Specific isotopic labelling and reverse labelling for protein NMR spectroscopy: using metabolic precursors in sample preparation

Benjamin Rowlinson, Elodie Crublet, Rime Kerfah, Michael J Plevin

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The study of protein structure, dynamics and function by NMR spectroscopy commonly requires samples that have been enriched ('labelled') with the stable isotopes 13C and/or 15N. The standard approach is to uniformly label a protein with one or both of these nuclei such that all C and/or N sites are in principle 'NMR-visible'. NMR spectra of uniformly labelled proteins can be highly complicated and suffer from signal overlap. Moreover, as molecular size increases the linewidths of NMR signals broaden, which decreases sensitivity and causes further spectral congestion. Both effects can limit the type and quality of information available from NMR data. Problems associated with signal overlap and signal broadening can often be alleviated though the use of alternative, non-uniform isotopic labelling patterns. Specific isotopic labelling 'turns on' signals at selected sites while the rest of the protein is NMR-invisible. Conversely, specific isotopic unlabelling (also called 'reverse' labelling) 'turns off' selected signals while the rest of the protein remains NMR-visible. Both approaches can simplify NMR spectra, improve sensitivity, facilitate resonance assignment and permit a range of different NMR strategies when combined with other labelling tools and NMR experiments. Here, we review methods for producing proteins with enrichment of stable NMR-visible isotopes, with particular focus on residue-specific labelling and reverse labelling using Escherichia coli expression systems. We also explore how these approaches can aid NMR studies of proteins.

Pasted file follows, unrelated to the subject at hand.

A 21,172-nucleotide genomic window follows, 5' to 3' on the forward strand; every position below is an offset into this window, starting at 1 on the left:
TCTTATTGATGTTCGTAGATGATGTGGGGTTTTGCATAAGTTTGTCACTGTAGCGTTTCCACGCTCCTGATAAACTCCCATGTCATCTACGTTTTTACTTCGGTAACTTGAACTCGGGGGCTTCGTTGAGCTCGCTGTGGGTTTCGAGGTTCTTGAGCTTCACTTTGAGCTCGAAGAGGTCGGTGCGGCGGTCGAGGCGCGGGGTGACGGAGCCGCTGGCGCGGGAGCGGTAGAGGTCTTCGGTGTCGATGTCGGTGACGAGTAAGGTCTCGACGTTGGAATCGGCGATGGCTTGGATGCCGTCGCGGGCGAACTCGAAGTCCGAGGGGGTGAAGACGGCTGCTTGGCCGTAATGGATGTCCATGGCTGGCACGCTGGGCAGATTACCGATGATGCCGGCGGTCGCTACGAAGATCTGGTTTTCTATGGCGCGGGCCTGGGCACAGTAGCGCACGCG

Original languageEnglish
Article numberBST20210586
Number of pages13
JournalBiochemical Society transactions
Early online date16 Nov 2022
Publication statusE-pub ahead of print - 16 Nov 2022

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